2. That would be scary! My dad called to see if I had felt it, but I hadn’t; I didn’t believe anyone as far west as Indiana would have felt the earthquake, but apparently some did and I’m just oblivious. Glad you’re ok!


  3. I’ve never been in an earthquake, but I can imagine how scary it would be, especially considering they just don’t happen there. I can totally understand thinking at first that it was something else, like a bomb. I’m glad everyone’s okay.

    My husband actually felt it at work, barely, but he’s in Pittsburgh, which seems pretty far away from where it happened.


  4. I think your point about terrorist attacks is what made me angry at reports about people (not everyone, obviously) from the west coast “scoffing” at our earthquake. My husband was watching Keith Olberman’s show andhe said when he lived in CA & it snowed, people freaked OUT, because it almost never happens. Same deal with our earthquake, especially so close to the 10 year 9/11 anniversary.


  5. If you aren’t used to it, of course it is scary! You didn’t know at first what was going on, and these days your first reaction IS terrorist attack. If our ground shook in FL we would all freak out I assure you. We like our acts of God detectible on radar! Ha!


  6. I’m glad that everything was okay. I was scared for you all, so I can’t imagine what it must have been like to be there. I was appalled by the number of people I saw on twitter who were discounting the feelings of those who have never experienced an earthquake before.


  7. We had a similar one here last year and it was a bit unsettling! I’m glad to know everything is ok for you. I know small earthquakes can do a lot of damage to cities who aren’t built to survive them. We aren’t, and that little shake we had left me shaking for a few hours too!


  8. Hey, I’m a reader who doesn’t really comment… so, hi!
    I’m from Christchurch, New Zealand. We had a 7.4 earthquake just down the road from us on Sept. 4 last year. It’s almost a year since and we’re still having aftershocks – have you had any of those? That’s the nasty part, they come when you’re not ready and remind you of that big one which was so strong that you couldn’t stand up or walk. So I really sympathise with you. It’s hard when buildings aren’t ready for earthquakes. Christchurch had another one in February, really close to the city, it destroyed almost all of the CBD and killed hundreds of people, even though we’re supposed to have strict building codes. It’s really sad and awful. I’m not saying that what you went through was nothing, just that I understand the fear involved with earthquakes. I hope you guys don’t have too many aftershocks!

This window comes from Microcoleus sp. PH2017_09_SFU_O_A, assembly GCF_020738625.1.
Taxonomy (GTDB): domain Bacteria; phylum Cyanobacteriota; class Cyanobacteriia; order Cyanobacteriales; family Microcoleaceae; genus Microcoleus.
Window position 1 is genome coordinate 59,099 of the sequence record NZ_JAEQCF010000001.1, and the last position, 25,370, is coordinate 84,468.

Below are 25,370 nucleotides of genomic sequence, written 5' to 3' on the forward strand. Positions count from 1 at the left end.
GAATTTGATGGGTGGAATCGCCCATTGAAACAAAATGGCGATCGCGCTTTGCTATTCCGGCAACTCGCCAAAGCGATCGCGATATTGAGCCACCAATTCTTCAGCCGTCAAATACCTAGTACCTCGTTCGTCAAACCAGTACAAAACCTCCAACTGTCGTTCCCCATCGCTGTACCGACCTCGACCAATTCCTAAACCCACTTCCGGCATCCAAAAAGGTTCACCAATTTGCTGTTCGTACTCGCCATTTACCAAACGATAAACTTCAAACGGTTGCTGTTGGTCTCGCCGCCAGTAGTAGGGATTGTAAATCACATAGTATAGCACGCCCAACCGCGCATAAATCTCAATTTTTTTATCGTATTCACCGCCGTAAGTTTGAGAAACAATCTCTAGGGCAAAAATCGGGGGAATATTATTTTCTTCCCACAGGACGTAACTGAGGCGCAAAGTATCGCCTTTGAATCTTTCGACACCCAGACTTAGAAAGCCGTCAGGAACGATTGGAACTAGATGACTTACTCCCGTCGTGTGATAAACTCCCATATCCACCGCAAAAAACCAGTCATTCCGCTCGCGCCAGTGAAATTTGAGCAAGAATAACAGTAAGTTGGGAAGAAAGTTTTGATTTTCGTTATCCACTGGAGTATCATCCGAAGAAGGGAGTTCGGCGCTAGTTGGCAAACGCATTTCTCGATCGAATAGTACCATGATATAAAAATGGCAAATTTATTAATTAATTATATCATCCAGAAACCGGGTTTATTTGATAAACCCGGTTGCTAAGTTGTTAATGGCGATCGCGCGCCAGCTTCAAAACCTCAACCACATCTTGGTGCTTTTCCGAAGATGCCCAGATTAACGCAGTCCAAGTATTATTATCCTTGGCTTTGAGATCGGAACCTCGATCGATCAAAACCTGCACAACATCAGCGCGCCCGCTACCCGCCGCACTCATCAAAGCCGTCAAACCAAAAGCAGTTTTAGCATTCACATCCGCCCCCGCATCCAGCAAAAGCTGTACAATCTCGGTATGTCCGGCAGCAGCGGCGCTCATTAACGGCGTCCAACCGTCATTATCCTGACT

• Oh goodness, Theresa, I’m so sorry to hear about the continuing quakes in Christchurch — we were all thinking of you last year and will continue to think of you now. What we experienced was nowhere close to what you’re going through, though it’s very scary all the same.

      We have had a few aftershocks here, but they were very minimal — and one was in the middle of the night, so I didn’t feel it (heavy sleeper!). Sending good vibes your way.


  9. Oy, I didn’t even feel the earthquake (though everyone around me did…weird) but I was filled with this impending sense of doom for the rest of the day. It was a terrible feeling that I just couldn’t shake (pun intended).